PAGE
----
Forfeiture of Commercial Leases and Covid-19
Posted on 5th May, 2020

In response to the recent Covid-19 outbreak, a brief respite has been provided to commercial tenants by virtue of section 82 of the Coronavirus Act 2020 (CVA 2020) which prevents landlords of commercial leases from forfeiting the lease as a result of unpaid rent during the UK lockdown. However, it seems that commercial tenants may not be as protected as they would hope. This article looks at the limitations behind this new legislation and the long term problems which may still arise.

Tenant Protection

The protection provided to commercial tenants under s82 of the CVA 2020 is limited to tenancies to which Part 2 of the Landlord and Tenant Act 1954 applies (s82(12)(a) CVA2020). This will generally apply to most commercial leases and agreements for lease.

Under most commercial leases, if rent is unpaid for a specified period of time (usually 21 days), then the landlord would be able to exercise their right of forfeiture and bring the lease to an end. However, to ensure that commercial tenants are provided some protection during the UK lockdown, section 82(1)-(12) of the CVA 2020 restricts commercial landlords from being able to forfeit a lease during the ‘relevant period’. The ‘relevant period’ is defined under the CVA 2020 as beginning with the day after the day on which the CVA 2020 is passed (26 March 2020) and ending on 30 June 2020. However, extension of this period is built in to the legislation. What this means in practice is that if any rent (including other lease payments, such as service charge or insurance payments) is unpaid during the ‘relevant period’, then the landlord will not be able to forfeit the lease during that time.


Tenants must be aware that this measure is not a ‘rent free period’ as the landlord’s right to forfeit the lease due to the non-payment of rent will still be enforceable once the ‘relevant period’ has expired.

This may cause concern for tenants, and they should make preparations to ensure that they are able to pay rent when it falls due after the expiration of the ‘relevant period’. Furthermore, tenants not making rent payments during the ‘relevant period’ should consider that unpaid rent is likely to attract interest at the rate specified in the lease; which will still be incurred and accumulate throughout the ‘relevant period’.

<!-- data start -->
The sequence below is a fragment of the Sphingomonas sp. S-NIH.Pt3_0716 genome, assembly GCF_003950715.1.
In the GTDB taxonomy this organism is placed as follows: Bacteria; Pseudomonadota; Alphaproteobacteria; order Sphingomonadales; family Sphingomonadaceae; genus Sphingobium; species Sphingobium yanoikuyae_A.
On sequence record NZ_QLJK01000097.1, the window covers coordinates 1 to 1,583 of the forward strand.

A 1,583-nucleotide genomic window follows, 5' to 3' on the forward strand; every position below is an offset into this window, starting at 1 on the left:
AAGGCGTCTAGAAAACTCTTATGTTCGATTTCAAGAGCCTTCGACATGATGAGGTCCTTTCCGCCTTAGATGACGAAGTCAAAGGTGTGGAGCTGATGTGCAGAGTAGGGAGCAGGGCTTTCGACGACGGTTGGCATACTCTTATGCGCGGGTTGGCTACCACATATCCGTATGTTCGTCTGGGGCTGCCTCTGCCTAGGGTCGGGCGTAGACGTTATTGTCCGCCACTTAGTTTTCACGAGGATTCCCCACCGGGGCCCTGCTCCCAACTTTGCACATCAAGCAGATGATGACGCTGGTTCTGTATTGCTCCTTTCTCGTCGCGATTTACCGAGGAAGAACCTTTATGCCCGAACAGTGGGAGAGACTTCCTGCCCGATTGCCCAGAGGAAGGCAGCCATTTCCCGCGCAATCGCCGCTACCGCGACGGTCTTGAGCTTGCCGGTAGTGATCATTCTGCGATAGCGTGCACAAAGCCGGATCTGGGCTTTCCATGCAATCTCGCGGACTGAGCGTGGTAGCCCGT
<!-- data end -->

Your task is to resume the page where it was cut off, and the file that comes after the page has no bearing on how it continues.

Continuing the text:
A further limitation of the CVA 2020 is that the landlord is not prevented from enforcing a right of re-entry for a breach of other covenants under the lease. The landlord could therefore feasibly still forfeit, by way of peaceable re-entry, for breaches other than the non-payment of rent. However, the landlord should consider the tenant’s ability to remedy a breach during the COVID-19 outbreak when calculating what a reasonable period of time is for the tenant to remedy a breach.

Practical Considerations

An important point for the tenant to consider during the ‘relevant period’ is that they should express to the landlord their intention to use the premises again, once the restrictions relating to Covid-19 are lifted. This is to ensure that tenants are still deemed to be in business occupation even when they have vacated the premises and are unable to use the premises as a result of COVID-19 (Morrisons Holdings Ltd v Manders Property (Wolverhampton) Ltd [1976] 2 All E.R. 205).

Similarly, the landlord should ensure that they do not inadvertently provide an express waiver to rent payments. This is despite the legislation which provides that no conduct by or on behalf of the landlord during the ‘relevant period’ will be taken to waive the right to forfeit for non-payment of rent (section 82(2), CVA 2020). In providing an express waiver of rent payments, the landlord may find it difficult to request further payments for arrears after the UK lockdown and may have difficulties forfeiting the lease for non-payment.

In these uncertain times, it seems that commercial tenants may not have the relief that they might have hoped for under the CVA 2020. In practice, landlords may request settlement of arrears after the ‘relevant period’ which could severely damage many businesses. Failure to pay these arrears and any interest may lead to the landlord exercising their right to forfeit the lease. Of course, landlords will have to consider the novel commercial circumstances in deciding how to request and enforce rent payments. After all, the landlord may be having to choose between a tenanted property at a lower rent or a vacant property with little prospect of finding a new tenant.

If you are a landlord or tenant of commercial property, and have any questions, please get in touch with James Cleveland or Cameron Evans-Grainger.

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